But it is quite alright for the men to be wooed 

Despite everything traditional and strict gender roles in this country, it is actually surprising ok for a woman to be professing her feelings and making the first move for a relationship!  This is very evident in how Valentine's Day in Japan is all about the women buying chocolate for the men and expressing their interests.   Meanwhile, the guys can happily enjoy the chocolate and if they decide to, reciprocate the feelings a month later.   


The women should over compensate where the men lacks

After a relationship is established between a man and a woman, the firm gender roles fall back into place.  The man now focuses on working hard to bring home the bacon and the rest of the responsibility falls onto the woman.  SInce this is the man she chose, it is now her job to maintain this relationship.


The success of the men is determined by the strength of his woman.

It is said that a strong woman doesn't need the frilly, lovey-dovey things in her life.  She has much bigger responsibilities like making sure the man doesn't need to worry about her.  If married, her job is then to manage her household to perfection. As they always like to say, a man's greatest success is to have a capable wife who supports his career!


We should let the man be the MAN

Just like it is not cool to be seen as head over heels in love with your woman.   We shouldn't expect the man to do small things to fulfilll our romantic fantasy.


My conclusion:

If you were to sum up the above points, it seem that the men's role is pretty functional.  He is judged by how well he performs at his job and so it is quite easy for him to take the family for granted.  After a while, the motivation to keep a relationship going becomes less and less emotional.  The warm fuzzy feelings to get when you initially get together fades and  that is accepted as the natural course of a relationship.  The world is no longer about two people in love, but the responsibility to maintain a family becomes the key focus.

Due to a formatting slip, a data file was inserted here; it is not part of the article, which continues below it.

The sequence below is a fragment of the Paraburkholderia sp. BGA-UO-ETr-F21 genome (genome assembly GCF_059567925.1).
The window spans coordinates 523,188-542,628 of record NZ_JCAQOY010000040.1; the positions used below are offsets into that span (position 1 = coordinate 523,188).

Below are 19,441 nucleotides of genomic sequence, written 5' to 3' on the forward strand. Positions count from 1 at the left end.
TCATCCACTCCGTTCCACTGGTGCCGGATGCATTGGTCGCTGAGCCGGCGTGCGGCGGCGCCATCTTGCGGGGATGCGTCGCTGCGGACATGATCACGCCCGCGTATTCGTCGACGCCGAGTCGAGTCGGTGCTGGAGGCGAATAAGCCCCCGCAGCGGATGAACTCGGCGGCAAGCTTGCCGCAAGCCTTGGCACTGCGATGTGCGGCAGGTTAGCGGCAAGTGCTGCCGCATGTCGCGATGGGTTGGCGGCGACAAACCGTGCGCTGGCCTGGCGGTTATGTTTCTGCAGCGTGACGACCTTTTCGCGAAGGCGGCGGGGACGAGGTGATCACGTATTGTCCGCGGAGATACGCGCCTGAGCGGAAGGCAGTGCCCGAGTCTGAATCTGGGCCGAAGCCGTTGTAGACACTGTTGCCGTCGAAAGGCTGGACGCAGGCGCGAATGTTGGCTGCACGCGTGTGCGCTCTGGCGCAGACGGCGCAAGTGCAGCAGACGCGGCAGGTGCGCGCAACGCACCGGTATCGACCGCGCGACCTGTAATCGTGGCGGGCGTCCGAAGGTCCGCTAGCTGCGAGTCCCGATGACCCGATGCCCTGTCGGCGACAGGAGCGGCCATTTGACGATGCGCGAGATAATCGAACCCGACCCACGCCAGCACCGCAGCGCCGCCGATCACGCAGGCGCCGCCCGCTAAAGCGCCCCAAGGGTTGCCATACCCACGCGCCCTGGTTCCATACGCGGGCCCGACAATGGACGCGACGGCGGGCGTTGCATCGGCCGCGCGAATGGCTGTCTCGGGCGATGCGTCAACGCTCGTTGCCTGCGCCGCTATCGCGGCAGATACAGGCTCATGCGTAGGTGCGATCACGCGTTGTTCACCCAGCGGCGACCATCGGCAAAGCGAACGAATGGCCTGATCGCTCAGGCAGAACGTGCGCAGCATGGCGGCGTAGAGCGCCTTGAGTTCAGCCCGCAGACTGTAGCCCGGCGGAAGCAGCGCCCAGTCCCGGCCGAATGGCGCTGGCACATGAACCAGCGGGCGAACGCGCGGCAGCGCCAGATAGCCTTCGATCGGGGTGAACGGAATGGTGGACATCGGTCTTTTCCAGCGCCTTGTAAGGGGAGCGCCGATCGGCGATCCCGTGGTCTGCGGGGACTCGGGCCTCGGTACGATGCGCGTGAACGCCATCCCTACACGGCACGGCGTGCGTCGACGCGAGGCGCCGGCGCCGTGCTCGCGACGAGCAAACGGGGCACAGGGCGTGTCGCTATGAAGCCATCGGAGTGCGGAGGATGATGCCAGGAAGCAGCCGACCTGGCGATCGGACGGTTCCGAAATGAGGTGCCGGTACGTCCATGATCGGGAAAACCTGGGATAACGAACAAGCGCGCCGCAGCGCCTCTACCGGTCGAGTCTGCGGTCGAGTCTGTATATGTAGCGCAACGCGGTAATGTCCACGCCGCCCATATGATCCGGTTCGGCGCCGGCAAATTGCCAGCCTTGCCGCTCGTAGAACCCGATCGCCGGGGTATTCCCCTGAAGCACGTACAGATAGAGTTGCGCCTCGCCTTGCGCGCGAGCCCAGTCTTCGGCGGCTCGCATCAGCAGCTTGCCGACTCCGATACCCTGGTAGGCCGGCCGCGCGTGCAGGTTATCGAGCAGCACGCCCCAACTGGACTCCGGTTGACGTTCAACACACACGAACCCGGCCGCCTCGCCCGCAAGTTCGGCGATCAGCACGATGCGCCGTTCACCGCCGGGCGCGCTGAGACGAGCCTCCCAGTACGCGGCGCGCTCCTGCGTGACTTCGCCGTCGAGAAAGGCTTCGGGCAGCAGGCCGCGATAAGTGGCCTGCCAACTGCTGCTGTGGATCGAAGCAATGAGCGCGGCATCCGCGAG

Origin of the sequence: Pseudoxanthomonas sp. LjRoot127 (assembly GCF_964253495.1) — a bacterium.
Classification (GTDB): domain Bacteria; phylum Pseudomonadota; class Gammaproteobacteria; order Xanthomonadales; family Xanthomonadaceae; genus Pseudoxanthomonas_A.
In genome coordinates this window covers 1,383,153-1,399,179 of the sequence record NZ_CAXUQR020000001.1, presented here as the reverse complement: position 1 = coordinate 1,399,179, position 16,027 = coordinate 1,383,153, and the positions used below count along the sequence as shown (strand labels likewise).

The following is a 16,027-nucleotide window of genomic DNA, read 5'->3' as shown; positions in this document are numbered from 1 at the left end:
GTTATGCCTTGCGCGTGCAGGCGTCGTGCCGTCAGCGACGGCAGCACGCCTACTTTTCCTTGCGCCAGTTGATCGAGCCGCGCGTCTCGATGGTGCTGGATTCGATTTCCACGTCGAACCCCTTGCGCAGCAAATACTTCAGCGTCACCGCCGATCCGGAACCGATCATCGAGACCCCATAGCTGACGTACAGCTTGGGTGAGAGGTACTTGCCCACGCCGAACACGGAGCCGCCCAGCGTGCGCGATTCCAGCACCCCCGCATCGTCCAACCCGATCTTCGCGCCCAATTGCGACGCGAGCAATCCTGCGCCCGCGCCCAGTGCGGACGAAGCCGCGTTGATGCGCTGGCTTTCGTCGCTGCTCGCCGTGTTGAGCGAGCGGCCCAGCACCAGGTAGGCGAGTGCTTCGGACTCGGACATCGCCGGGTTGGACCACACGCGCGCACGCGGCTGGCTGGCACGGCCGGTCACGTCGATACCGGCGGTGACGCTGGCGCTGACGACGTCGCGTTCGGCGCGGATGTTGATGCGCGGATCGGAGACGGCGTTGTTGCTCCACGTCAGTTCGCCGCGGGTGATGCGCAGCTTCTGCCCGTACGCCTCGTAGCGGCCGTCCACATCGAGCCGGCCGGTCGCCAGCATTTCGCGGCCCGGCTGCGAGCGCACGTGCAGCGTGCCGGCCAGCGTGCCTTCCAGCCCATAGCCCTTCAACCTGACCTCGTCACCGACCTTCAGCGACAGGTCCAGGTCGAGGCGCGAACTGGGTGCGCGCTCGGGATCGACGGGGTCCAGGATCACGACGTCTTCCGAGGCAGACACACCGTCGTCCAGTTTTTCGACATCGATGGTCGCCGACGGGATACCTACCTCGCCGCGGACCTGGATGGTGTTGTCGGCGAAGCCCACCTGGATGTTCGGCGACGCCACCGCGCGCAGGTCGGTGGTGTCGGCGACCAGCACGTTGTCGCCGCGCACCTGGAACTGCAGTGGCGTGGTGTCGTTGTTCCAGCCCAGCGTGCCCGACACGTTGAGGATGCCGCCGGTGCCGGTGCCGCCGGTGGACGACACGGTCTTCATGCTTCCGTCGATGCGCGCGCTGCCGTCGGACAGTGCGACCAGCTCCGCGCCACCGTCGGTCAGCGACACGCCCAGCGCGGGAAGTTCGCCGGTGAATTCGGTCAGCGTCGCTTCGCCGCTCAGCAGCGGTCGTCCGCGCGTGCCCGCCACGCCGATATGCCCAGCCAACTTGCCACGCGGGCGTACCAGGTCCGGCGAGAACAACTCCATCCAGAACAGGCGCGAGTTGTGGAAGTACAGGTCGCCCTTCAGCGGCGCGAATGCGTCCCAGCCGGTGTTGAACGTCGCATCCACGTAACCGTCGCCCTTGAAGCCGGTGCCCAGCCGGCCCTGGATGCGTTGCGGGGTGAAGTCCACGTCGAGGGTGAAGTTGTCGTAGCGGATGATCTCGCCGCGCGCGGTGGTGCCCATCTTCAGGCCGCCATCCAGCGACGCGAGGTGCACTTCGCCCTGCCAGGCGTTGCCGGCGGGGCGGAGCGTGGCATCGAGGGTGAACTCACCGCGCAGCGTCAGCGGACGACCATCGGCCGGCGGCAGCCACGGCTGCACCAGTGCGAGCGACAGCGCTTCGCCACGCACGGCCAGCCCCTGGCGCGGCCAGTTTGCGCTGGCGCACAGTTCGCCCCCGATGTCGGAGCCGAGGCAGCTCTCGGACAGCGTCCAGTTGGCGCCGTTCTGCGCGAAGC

So maybe romance as defined above isn't appropriate.  Romance may be the notion of husband and wife working hand in hand to keep the family going.  The warm fuzzy passion is then put to the back burner and hopefully not forgotten in time to come.  


Didn't they say you do as the romans do, maybe I should shift my expectations? Else, should I take the bull by it's horns and take charge of my emotional well being? For now, I really don't know...



mica

mica

A mum in Japan. The real housewife of Tokyo. Striving to learn to live in Japan!


4 Comments

  • edthethe

    on Mar 13

    Bull by the horns!! But if nothing changes don't be too surprised. But I wouldn't settle. I'd talk about and maybe see if there really is more to it than just the cultural issues. Hopefully there isn't and hopefully things seem happier in the end

  • edthethe

    on Mar 13

    Also I really liked this post.

  • mica

    on Mar 13

    @edthethe Thank you for your encouragement! It's nice to just get my lingering thoughts out there right?

  • kcsantosh

    on Mar 14

    Amazing post, very emotional and true feeling. I hope you will get back to your original life. But don't be surprised, japan is like this.